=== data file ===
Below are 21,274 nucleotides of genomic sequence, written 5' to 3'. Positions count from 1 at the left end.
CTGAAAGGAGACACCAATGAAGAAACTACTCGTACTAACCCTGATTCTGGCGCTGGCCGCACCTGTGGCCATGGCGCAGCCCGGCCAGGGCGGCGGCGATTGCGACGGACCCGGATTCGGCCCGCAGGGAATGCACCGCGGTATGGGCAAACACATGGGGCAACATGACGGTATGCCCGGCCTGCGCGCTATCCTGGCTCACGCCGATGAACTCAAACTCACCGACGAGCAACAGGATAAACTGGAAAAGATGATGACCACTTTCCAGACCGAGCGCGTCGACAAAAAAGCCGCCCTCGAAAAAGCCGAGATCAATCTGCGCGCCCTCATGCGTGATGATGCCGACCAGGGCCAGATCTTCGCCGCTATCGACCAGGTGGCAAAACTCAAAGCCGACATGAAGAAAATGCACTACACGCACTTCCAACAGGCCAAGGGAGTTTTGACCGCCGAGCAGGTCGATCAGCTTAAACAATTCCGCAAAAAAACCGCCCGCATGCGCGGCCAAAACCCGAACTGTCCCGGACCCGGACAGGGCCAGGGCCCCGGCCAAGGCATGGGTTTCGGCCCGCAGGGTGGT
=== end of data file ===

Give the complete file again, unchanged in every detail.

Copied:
Below are 21,274 nucleotides of genomic sequence, written 5' to 3'. Positions count from 1 at the left end.
CTGAAAGGAGACACCAATGAAGAAACTACTCGTACTAACCCTGATTCTGGCGCTGGCCGCACCTGTGGCCATGGCGCAGCCCGGCCAGGGCGGCGGCGATTGCGACGGACCCGGATTCGGCCCGCAGGGAATGCACCGCGGTATGGGCAAACACATGGGGCAACATGACGGTATGCCCGGCCTGCGCGCTATCCTGGCTCACGCCGATGAACTCAAACTCACCGACGAGCAACAGGATAAACTGGAAAAGATGATGACCACTTTCCAGACCGAGCGCGTCGACAAAAAAGCCGCCCTCGAAAAAGCCGAGATCAATCTGCGCGCCCTCATGCGTGATGATGCCGACCAGGGCCAGATCTTCGCCGCTATCGACCAGGTGGCAAAACTCAAAGCCGACATGAAGAAAATGCACTACACGCACTTCCAACAGGCCAAGGGAGTTTTGACCGCCGAGCAGGTCGATCAGCTTAAACAATTCCGCAAAAAAACCGCCCGCATGCGCGGCCAAAACCCGAACTGTCCCGGACCCGGACAGGGCCAGGGCCCCGGCCAAGGCATGGGTTTCGGCCCGCAGGGTGGT